CUSHING, Maine — A weather-beaten farmhouse featured in the backdrop of one of the most famous paintings from the 20th century is now a national landmark.
The Olson House in Cushing where Andrew Wyeth painted “Christina’s World” was one of 14 landmarks to receive the designation from U.S. Secretary of the Interior Ken Salazar on Thursday.
“It’s now affirmation that it’s an American icon,” said Christopher Brownawell, executive director of the Farnsworth Art Museum in Rockland, which has owned the farmhouse for the past 20 years.
Wyeth, who lived in Pennsylvania, spent 30 summers in Maine and he used the farm as a backdrop for the 1948 painting of Christina Olson, who suffered from polio and was unable to walk, crawling through a field toward the farm.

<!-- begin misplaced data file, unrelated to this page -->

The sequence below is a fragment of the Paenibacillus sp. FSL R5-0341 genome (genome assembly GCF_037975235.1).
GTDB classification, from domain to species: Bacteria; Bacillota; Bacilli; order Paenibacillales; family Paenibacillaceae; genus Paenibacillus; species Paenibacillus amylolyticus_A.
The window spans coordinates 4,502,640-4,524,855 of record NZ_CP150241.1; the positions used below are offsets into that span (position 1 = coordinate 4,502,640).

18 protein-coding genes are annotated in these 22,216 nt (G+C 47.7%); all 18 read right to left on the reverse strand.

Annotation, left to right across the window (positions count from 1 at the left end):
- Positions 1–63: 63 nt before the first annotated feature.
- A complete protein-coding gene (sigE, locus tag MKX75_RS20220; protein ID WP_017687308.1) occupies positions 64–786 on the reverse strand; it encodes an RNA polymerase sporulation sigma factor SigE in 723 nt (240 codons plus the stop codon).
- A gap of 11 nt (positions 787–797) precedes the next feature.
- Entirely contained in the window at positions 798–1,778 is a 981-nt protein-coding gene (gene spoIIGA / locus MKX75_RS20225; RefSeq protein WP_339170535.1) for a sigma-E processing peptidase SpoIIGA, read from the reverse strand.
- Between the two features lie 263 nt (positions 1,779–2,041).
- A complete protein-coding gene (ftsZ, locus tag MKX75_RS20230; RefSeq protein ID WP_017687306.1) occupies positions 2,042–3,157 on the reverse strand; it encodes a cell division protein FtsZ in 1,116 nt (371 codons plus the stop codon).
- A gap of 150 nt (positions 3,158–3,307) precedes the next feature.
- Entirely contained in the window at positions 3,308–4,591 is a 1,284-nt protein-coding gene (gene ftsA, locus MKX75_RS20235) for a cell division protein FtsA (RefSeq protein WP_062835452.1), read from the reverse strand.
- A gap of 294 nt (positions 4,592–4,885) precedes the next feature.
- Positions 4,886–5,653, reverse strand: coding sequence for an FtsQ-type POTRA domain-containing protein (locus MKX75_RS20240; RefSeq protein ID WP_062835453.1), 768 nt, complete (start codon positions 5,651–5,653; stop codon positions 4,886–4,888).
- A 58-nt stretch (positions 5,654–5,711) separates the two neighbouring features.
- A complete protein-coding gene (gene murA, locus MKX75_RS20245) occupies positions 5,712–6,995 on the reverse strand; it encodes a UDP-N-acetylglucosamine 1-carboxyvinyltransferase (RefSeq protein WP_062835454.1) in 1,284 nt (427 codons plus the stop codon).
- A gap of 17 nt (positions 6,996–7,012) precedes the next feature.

The Olson House, which overlooks the St. George River and Muscongus Bay, is where Wyeth, who died in 2009 at age 91, developed a relationship with Christina and Alvaro Olson that spanned 30 years. Wyeth’s gravestone is near the property.
The Farnsworth Art Museum is currently displaying a collection of 50 watercolors and drawings depicting the Olsons and the farmhouse. “Christina’s World” is displayed at the Museum of Modern Art in New York.